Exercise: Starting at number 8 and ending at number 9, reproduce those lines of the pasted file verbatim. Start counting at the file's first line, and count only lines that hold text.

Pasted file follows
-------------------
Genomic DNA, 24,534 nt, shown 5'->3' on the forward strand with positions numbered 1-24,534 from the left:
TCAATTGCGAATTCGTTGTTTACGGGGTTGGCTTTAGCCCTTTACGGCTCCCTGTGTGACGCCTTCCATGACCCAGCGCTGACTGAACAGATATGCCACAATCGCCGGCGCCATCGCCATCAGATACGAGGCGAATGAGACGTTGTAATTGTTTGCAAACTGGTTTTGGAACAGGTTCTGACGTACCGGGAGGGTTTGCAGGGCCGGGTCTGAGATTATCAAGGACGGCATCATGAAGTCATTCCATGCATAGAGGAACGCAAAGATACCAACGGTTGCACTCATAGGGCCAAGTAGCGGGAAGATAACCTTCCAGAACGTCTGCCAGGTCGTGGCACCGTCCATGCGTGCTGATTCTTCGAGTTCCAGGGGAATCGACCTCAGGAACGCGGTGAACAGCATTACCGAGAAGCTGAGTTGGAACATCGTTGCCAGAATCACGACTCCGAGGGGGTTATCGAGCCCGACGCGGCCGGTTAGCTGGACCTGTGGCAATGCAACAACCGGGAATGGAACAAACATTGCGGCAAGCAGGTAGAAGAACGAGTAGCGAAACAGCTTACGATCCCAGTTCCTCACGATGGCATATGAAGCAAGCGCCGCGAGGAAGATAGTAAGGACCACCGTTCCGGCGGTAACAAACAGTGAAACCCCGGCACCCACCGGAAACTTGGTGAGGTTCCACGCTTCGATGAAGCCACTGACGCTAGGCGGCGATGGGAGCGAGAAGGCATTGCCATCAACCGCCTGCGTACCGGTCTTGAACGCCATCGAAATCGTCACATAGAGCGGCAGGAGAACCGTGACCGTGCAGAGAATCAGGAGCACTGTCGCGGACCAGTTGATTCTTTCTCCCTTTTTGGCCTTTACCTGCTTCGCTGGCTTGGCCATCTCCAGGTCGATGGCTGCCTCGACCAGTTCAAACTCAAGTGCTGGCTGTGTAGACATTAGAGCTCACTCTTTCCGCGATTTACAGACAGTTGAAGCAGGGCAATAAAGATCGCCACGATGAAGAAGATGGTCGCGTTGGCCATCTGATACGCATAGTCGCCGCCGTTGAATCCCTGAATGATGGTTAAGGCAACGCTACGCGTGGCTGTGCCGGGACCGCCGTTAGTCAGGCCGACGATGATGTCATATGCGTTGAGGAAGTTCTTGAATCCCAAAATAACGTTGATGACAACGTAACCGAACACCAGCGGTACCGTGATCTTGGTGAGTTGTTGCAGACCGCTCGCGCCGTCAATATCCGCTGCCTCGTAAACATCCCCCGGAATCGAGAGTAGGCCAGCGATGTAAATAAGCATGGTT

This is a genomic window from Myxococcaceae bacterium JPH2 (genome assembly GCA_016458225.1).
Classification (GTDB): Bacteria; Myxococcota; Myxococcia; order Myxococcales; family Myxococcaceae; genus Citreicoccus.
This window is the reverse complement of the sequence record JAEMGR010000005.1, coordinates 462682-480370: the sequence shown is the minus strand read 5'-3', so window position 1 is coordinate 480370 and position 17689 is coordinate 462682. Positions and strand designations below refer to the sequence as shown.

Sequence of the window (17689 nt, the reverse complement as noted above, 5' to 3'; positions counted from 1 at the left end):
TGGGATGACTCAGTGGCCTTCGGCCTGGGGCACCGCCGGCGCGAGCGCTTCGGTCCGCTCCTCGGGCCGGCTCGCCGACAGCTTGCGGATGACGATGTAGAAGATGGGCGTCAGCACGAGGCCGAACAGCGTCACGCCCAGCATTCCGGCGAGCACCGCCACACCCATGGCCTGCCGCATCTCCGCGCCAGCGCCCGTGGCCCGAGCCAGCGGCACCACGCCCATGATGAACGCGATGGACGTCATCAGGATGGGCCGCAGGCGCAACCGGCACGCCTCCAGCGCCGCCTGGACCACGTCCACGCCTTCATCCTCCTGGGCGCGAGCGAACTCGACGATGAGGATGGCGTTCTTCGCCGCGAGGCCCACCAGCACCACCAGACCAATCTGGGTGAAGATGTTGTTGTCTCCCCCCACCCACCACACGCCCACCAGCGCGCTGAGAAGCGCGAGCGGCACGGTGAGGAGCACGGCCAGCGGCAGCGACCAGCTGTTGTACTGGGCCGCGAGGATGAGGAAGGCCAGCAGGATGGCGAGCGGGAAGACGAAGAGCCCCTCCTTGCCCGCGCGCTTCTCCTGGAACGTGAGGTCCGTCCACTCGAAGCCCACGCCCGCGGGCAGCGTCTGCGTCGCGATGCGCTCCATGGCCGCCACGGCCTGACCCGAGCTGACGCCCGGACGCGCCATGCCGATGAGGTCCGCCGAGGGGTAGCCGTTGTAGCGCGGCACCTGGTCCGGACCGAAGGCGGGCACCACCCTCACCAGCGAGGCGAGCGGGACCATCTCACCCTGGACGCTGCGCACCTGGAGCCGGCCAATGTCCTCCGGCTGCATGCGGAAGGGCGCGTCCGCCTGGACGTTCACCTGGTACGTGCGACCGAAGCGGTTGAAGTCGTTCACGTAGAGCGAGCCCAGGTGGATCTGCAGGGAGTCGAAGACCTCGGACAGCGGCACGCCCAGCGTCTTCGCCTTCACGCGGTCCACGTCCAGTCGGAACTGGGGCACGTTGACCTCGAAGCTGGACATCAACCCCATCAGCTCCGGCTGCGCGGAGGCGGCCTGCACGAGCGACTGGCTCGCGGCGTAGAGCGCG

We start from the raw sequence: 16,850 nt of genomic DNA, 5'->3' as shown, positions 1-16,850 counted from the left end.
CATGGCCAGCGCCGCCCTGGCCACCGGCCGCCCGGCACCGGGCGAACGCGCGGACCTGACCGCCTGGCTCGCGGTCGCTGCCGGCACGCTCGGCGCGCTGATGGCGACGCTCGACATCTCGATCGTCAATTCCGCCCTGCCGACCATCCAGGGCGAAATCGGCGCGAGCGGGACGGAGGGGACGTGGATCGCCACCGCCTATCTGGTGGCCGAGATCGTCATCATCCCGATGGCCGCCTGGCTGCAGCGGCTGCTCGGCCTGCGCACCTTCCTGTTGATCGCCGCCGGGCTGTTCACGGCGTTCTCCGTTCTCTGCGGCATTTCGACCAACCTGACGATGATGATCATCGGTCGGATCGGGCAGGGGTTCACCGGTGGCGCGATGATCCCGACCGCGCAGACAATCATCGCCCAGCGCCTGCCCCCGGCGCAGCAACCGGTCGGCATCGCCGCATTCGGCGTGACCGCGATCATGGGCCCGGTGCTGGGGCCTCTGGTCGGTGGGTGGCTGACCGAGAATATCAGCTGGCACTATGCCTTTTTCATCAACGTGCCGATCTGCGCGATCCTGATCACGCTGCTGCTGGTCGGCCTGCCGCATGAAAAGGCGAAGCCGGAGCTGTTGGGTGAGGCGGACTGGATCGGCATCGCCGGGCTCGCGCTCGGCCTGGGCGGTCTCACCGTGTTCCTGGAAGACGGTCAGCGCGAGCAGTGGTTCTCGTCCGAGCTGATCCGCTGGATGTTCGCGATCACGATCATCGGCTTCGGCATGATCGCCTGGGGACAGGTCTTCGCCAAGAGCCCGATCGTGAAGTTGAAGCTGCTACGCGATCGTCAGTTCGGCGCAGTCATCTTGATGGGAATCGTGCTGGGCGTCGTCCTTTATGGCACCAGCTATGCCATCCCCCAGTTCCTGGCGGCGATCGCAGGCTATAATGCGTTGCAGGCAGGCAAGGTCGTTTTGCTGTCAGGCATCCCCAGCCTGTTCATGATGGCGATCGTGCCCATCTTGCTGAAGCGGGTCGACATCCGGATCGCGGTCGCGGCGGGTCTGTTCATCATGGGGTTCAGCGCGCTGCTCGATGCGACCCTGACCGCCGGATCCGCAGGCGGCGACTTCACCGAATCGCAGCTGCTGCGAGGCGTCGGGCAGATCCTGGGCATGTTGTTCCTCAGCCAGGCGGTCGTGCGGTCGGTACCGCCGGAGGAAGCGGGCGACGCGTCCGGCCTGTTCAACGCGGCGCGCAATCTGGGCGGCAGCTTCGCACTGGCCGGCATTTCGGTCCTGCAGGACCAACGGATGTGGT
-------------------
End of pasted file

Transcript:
We start from the raw sequence: 16,850 nt of genomic DNA, 5'->3' as shown, positions 1-16,850 counted from the left end.
CATGGCCAGCGCCGCCCTGGCCACCGGCCGCCCGGCACCGGGCGAACGCGCGGACCTGACCGCCTGGCTCGCGGTCGCTGCCGGCACGCTCGGCGCGCTGATGGCGACGCTCGACATCTCGATCGTCAATTCCGCCCTGCCGACCATCCAGGGCGAAATCGGCGCGAGCGGGACGGAGGGGACGTGGATCGCCACCGCCTATCTGGTGGCCGAGATCGTCATCATCCCGATGGCCGCCTGGCTGCAGCGGCTGCTCGGCCTGCGCACCTTCCTGTTGATCGCCGCCGGGCTGTTCACGGCGTTCTCCGTTCTCTGCGGCATTTCGACCAACCTGACGATGATGATCATCGGTCGGATCGGGCAGGGGTTCACCGGTGGCGCGATGATCCCGACCGCGCAGACAATCATCGCCCAGCGCCTGCCCCCGGCGCAGCAACCGGTCGGCATCGCCGCATTCGGCGTGACCGCGATCATGGGCCCGGTGCTGGGGCCTCTGGTCGGTGGGTGGCTGACCGAGAATATCAGCTGGCACTATGCCTTTTTCATCAACGTGCCGATCTGCGCGATCCTGATCACGCTGCTGCTGGTCGGCCTGCCGCATGAAAAGGCGAAGCCGGAGCTGTTGGGTGAGGCGGACTGGATCGGCATCGCCGGGCTCGCGCTCGGCCTGGGCGGTCTCACCGTGTTCCTGGAAGACGGTCAGCGCGAGCAGTGGTTCTCGTCCGAGCTGATCCGCTGGATGTTCGCGATCACGATCATCGGCTTCGGCATGATCGCCTGGGGACAGGTCTTCGCCAAGAGCCCGATCGTGAAGTTGAAGCTGCTACGCGATCGTCAGTTCGGCGCAGTCATCTTGATGGGAATCGTGCTGGGCGTCGTCCTTTATGGCACCAGCTATGCCATCCCCCAGTTCCTGGCGGCGATCGCAGGCTATAATGCGTTGCAGGCAGGCAAGGTCGTTTTGCTGTCAGGCATCCCCAGCCTGTTCATGATGGCGATCGTGCCCATCTTGCTGAAGCGGGTCGACATCCGGATCGCGGTCGCGGCGGGTCTGTTCATCATGGGGTTCAGCGCGCTGCTCGATGCGACCCTGACCGCCGGATCCGCAGGCGGCGACTTCACCGAATCGCAGCTGCTGCGAGGCGTCGGGCAGATCCTGGGCATGTTGTTCCTCAGCCAGGCGGTCGTGCGGTCGGTACCGCCGGAGGAAGCGGGCGACGCGTCCGGCCTGTTCAACGCGGCGCGCAATCTGGGCGGCAGCTTCGCACTGGCCGGCATTTCGGTCCTGCAGGACCAACGGATGTGGT